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UT astronomers identify young ‘brown dwarf’

Team includes 20-year-old sophomore


A University of Toledo astronomy team that includes a sophomore student found what researchers have identified as a new and very young object in space.

Astrophysics major James Windsor of Paulding, Ohio, started working on the project as a freshman and will be listed as a co-author of an upcoming study about the discovery. He is 20.


This artist’s rendering depicts an object newly identified by astronomers at the University of Toledo, which announced its discovery Wednesday. The object is thought to be a free-floating object known as a ‘brown dwarf’ and is about 100 light years from Earth.


The free-floating, planetary-mass object he helped pinpoint is considered, in space terms, downright youthful. The brown dwarf is about 10 million years old.

UT and the National Aeronautic and Space Administration this week announced the discovery in advance of an article to be published in the Astrophysical Journal.

The newly found object is about five to 10 times Jupiter’s mass, belongs to the young star family TW Hydrae, and is about 100 light years from Earth.

NASA called the brown dwarf one of the lowest-mass and youngest ever found.

“This is a pretty big deal,” said Adam Schneider, a post-doctoral researcher in UT’s department of physics and astronomy and the study’s lead author.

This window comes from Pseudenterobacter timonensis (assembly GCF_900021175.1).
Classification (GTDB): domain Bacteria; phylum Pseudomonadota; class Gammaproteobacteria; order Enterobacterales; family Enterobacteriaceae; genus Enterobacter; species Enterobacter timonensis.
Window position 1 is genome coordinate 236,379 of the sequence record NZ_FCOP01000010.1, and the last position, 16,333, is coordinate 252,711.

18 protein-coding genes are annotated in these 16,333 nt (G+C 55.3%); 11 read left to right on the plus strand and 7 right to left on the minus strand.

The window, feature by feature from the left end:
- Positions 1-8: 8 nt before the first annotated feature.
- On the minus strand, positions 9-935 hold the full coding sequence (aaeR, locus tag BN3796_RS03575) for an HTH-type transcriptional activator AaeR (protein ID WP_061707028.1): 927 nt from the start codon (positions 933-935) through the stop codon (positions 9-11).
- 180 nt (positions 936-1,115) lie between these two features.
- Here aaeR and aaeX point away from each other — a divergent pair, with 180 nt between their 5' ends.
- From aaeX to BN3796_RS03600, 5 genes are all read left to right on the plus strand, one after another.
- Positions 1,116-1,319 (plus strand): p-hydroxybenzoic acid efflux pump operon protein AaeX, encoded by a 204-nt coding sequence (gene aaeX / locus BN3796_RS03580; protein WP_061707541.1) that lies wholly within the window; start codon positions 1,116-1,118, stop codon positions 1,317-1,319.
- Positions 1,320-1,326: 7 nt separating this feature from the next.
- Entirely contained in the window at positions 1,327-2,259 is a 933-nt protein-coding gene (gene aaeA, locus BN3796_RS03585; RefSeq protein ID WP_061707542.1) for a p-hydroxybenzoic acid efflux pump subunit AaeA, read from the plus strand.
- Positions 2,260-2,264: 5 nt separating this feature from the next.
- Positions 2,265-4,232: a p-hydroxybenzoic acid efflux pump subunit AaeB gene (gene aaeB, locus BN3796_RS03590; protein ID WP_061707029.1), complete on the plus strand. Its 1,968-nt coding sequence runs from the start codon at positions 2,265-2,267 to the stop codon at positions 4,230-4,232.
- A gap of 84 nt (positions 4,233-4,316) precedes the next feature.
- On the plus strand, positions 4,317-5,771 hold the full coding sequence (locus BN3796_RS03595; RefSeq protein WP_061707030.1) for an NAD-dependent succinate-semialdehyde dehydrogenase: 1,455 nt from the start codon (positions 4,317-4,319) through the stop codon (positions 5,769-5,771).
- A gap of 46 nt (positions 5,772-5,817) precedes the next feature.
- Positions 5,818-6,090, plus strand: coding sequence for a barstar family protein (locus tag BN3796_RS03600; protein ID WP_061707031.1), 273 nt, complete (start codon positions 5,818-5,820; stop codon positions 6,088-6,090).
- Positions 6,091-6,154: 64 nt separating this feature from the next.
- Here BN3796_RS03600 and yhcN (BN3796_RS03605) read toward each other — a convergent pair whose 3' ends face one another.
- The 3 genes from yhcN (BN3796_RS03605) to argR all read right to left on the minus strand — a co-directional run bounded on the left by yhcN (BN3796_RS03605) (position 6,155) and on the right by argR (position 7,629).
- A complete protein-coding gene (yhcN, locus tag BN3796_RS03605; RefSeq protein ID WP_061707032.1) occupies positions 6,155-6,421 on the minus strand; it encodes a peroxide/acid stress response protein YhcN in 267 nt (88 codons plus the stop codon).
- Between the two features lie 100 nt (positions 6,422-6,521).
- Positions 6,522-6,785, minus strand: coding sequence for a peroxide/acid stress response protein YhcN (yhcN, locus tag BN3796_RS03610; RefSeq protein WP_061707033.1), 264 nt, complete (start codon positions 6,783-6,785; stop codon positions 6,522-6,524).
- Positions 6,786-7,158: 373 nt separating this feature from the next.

The study’s other authors include Michael Cushing, an associate professor of astronomy at UT and Ritter Planetarium director; Davy Kirkpatrick of NASA's Infrared Processing and Analysis Center at the California Institute of Technology; and Ned Wright of the University of California, Los Angeles.

Mr. Windsor said the ability to do such research as an undergraduate student is one reason he chose to attend UT.

His work entailed searching a database of thousands of objects in space.

“We were looking for brown dwarfs specifically,” he said. “This one had a specific color that implied it was very young.”

The object was identified using images from two sky surveys conducted about 10 years apart. Once researchers isolated this object as one of particular interest they followed up with observations using an infrared telescope in Hawaii that confirmed their discovery, Mr. Schneider said.

The object’s age makes it especially interesting because it gives researchers an idea of how brown dwarfs form and what one looks like when it’s young.

The object is not considered a planet because it does not orbit a star. Stars’ brightness can make studying nearby exoplanets challenging, but because the brown dwarf doesn’t have a host star, researchers expect other astronomers will point their telescopes at it to learn more.

“I think the coolest thing about this object is the idea that it’s basically as close as we can get to a planet but out there on its own. The idea of it not orbiting a star is actually really important,” Mr. Schneider said.

Contact Vanessa McCray at: or 419-724-6065, or on Twitter @vanmccray.

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